Seafish fleet survey researcher Euan Newgreen reports on his experience of the UK fishing community and the struggles it faces in overturning public opinion about the seafood industry

As a recent graduate with an interest in the fishing industry, I was keen to break into the sector with a field researcher role at Seafish. This has given me a unique opportunity to talk face to face with the industry experts themselves: fishers.

Inshore vessels in Southwold in Suffolk. (Photo: Ron Porter)

During my travels with the job, which were predominantly in southern England and Scotland’s Western Isles, I’ve come to learn that public understanding about the sector is extremely limited. This lack of knowledge, coupled with popularised misinformation about the industry, has impacted industry reputation and the level of public respect and support fishers receive for their incredible work in bringing seafood to our plates.

Listening to the fishers I met, I was shocked by the daily struggles they face and impressed with their stoic strength. After a summer awash with acts of kindness from the fishing community, including offers of home-cooked meals and invitations to join the crew at sea, I want to share my positive experiences of the industry.

One experience that stays with me is a visit to a coastal hamlet in Suffolk in July. I was conducting a survey with a local who is the last fisher out of the area. I was welcomed into his home and given a heart-wrenchingly honest account of his recent struggles and the difficulty of keeping afloat during hard times.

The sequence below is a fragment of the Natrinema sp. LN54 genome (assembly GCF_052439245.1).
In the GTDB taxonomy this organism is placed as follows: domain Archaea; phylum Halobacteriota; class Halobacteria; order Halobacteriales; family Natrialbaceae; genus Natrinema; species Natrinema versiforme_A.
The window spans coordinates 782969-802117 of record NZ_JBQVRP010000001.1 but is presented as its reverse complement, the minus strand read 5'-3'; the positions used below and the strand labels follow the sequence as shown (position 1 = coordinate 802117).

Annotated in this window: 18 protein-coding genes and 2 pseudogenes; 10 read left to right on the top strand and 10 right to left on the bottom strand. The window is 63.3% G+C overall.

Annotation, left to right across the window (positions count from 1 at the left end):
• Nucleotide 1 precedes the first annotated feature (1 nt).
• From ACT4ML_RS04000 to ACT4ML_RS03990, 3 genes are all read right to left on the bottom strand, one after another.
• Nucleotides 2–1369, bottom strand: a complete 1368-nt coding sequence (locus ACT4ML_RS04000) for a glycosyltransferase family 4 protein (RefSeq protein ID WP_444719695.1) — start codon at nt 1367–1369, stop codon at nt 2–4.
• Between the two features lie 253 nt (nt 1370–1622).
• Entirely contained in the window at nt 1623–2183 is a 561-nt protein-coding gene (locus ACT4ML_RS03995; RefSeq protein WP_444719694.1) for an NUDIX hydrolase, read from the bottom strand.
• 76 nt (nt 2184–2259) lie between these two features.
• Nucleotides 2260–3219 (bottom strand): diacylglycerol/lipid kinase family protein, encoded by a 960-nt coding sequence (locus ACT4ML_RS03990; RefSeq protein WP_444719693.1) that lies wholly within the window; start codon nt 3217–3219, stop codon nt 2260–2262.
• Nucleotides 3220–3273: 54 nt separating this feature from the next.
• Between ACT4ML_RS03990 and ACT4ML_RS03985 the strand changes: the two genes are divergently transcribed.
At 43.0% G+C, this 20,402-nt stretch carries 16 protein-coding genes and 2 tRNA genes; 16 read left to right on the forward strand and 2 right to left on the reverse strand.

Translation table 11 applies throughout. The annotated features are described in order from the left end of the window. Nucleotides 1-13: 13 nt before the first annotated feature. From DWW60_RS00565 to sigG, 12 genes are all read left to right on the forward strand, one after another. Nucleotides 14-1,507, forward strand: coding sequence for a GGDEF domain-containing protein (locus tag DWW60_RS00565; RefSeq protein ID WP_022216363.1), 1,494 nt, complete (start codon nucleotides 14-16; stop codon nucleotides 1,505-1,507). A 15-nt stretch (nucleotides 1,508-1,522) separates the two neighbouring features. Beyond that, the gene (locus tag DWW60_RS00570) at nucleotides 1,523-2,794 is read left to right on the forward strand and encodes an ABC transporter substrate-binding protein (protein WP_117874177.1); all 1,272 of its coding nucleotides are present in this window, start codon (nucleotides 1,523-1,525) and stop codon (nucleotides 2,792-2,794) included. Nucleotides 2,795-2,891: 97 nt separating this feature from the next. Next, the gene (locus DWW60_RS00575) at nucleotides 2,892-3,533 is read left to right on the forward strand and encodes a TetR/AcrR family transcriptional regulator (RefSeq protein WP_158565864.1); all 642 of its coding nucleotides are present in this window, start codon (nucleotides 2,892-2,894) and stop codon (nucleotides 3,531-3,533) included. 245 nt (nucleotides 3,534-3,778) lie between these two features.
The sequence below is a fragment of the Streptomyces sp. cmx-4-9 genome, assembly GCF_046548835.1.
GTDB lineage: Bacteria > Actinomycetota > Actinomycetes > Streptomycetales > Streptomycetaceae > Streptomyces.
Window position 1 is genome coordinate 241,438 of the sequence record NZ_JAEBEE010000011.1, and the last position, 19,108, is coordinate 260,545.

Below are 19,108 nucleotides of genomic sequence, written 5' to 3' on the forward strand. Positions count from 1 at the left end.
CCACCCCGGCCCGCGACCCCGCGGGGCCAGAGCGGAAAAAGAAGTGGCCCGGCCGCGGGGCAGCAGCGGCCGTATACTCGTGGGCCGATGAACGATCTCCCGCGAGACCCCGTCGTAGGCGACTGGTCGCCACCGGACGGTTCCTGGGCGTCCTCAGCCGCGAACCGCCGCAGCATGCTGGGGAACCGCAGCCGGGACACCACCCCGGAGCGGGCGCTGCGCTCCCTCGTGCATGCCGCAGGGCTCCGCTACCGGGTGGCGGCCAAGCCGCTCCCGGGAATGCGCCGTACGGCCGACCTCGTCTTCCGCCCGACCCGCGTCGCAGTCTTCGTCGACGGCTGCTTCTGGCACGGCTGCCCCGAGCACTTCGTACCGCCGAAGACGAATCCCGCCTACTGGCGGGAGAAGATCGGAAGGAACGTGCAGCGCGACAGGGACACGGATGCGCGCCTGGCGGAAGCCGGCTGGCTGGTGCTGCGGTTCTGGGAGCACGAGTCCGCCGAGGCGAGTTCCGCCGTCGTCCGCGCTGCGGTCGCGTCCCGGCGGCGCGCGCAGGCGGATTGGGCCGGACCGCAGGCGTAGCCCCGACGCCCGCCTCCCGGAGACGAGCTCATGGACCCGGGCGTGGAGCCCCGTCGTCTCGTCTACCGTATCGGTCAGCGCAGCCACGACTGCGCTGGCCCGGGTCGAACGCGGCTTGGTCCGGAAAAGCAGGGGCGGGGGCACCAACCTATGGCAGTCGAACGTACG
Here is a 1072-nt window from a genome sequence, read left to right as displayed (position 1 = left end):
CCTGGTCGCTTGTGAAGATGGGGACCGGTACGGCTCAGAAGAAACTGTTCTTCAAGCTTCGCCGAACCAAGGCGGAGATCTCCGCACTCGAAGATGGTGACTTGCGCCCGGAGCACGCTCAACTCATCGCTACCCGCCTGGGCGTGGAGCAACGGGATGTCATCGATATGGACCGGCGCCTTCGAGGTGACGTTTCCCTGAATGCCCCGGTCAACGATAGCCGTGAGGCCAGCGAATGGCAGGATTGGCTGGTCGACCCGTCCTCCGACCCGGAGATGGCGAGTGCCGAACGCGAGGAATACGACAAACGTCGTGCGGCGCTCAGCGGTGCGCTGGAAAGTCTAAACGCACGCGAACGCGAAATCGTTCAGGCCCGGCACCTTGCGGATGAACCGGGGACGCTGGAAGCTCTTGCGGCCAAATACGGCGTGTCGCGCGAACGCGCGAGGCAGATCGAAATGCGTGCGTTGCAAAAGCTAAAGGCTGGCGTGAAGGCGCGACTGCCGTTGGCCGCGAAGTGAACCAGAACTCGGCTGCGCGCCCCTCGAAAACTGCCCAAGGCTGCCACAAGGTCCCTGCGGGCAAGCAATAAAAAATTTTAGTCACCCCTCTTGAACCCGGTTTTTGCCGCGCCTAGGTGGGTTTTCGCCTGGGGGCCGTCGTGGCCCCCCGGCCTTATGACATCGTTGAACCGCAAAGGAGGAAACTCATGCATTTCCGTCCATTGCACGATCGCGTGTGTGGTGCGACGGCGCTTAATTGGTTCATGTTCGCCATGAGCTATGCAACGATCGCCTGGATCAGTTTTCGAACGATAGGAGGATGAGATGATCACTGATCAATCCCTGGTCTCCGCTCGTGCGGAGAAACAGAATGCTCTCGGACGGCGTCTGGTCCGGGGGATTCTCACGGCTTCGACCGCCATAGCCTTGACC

A fleet researcher’s lunch on a Suffolk beach – courtesy of a local fisherman.

The trials he has faced are not unique; many regions struggle with costs and recruitment, due in part to public perception of the sector. Yet this man, like so many others I’ve met, was incredibly generous despite his troubles.

After an hour-long talk, I was in search of lunch and a quiet moment to digest what I’d heard, and the fisher offered to take me to a local café, where I ordered my unsurprising craving – fish and chips.

As I went to pay, the cashier waved me away, saying that the meal had already been covered. This generosity from a fisher who found space to accommodate a stranger in hard times is a simple action that shows the power of kind acts, which are common in local fishing communities.

Throughout my time as a researcher, I’ve been rendered speechless by the selflessness exhibited by fishermen countrywide. It shows that innate human kindness triumphs in difficult times, and that the seafood industry has more to it than meets the eye.

Euan is a fleet researcher with Seafish, working on the 2022 fleet survey. This is taking place now, with researchers visiting ports and harbours across the country. If you are happy to take part, please email: with your name, email and/or phone number and port of operation, or visit the Fleet Survey page on the Seafish website to find out when researchers will be in your area.

This story was taken from the latest issue of Fishing News. For more up-to-date and in-depth reports on the UK and Irish commercial fishing sector, subscribe to Fishing News here or buy the latest single issue for just £3.30 here


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